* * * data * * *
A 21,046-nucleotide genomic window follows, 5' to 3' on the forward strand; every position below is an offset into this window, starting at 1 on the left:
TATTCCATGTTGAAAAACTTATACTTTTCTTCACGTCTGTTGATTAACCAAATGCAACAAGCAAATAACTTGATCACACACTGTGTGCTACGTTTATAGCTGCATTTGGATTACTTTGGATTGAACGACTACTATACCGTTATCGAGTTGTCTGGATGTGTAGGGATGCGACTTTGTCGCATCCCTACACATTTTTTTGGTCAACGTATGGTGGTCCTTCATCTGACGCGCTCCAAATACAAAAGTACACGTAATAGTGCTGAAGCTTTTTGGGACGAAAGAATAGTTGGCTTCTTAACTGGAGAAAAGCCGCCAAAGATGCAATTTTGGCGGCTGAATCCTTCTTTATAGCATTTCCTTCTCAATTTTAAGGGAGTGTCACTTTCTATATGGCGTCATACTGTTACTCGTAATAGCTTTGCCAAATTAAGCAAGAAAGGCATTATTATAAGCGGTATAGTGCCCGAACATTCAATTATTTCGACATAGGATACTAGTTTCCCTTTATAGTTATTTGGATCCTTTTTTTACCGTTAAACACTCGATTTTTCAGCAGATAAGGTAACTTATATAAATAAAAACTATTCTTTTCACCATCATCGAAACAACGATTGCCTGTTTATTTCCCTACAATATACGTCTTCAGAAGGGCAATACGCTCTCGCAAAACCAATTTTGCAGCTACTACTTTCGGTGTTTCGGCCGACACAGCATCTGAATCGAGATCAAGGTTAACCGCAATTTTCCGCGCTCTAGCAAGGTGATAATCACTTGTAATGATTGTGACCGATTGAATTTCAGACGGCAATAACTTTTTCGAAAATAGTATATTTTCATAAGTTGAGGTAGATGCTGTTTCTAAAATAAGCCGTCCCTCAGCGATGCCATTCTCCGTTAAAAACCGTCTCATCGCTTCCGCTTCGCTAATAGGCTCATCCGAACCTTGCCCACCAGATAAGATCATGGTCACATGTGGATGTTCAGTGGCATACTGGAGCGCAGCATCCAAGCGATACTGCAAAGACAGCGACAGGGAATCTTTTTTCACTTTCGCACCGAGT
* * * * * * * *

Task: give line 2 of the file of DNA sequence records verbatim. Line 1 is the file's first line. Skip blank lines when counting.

TATTCCATGTTGAAAAACTTATACTTTTCTTCACGTCTGTTGATTAACCAAATGCAACAAGCAAATAACTTGATCACACACTGTGTGCTACGTTTATAGCTGCATTTGGATTACTTTGGATTGAACGACTACTATACCGTTATCGAGTTGTCTGGATGTGTAGGGATGCGACTTTGTCGCATCCCTACACATTTTTTTGGTCAACGTATGGTGGTCCTTCATCTGACGCGCTCCAAATACAAAAGTACACGTAATAGTGCTGAAGCTTTTTGGGACGAAAGAATAGTTGGCTTCTTAACTGGAGAAAAGCCGCCAAAGATGCAATTTTGGCGGCTGAATCCTTCTTTATAGCATTTCCTTCTCAATTTTAAGGGAGTGTCACTTTCTATATGGCGTCATACTGTTACTCGTAATAGCTTTGCCAAATTAAGCAAGAAAGGCATTATTATAAGCGGTATAGTGCCCGAACATTCAATTATTTCGACATAGGATACTAGTTTCCCTTTATAGTTATTTGGATCCTTTTTTTACCGTTAAACACTCGATTTTTCAGCAGATAAGGTAACTTATATAAATAAAAACTATTCTTTTCACCATCATCGAAACAACGATTGCCTGTTTATTTCCCTACAATATACGTCTTCAGAAGGGCAATACGCTCTCGCAAAACCAATTTTGCAGCTACTACTTTCGGTGTTTCGGCCGACACAGCATCTGAATCGAGATCAAGGTTAACCGCAATTTTCCGCGCTCTAGCAAGGTGATAATCACTTGTAATGATTGTGACCGATTGAATTTCAGACGGCAATAACTTTTTCGAAAATAGTATATTTTCATAAGTTGAGGTAGATGCTGTTTCTAAAATAAGCCGTCCCTCAGCGATGCCATTCTCCGTTAAAAACCGTCTCATCGCTTCCGCTTCGCTAATAGGCTCATCCGAACCTTGCCCACCAGATAAGATCATGGTCACATGTGGATGTTCAGTGGCATACTGGAGCGCAGCATCCAAGCGATACTGCAAAGACAGCGACAGGGAATCTTTTTTCACTTTCGCACCGAGT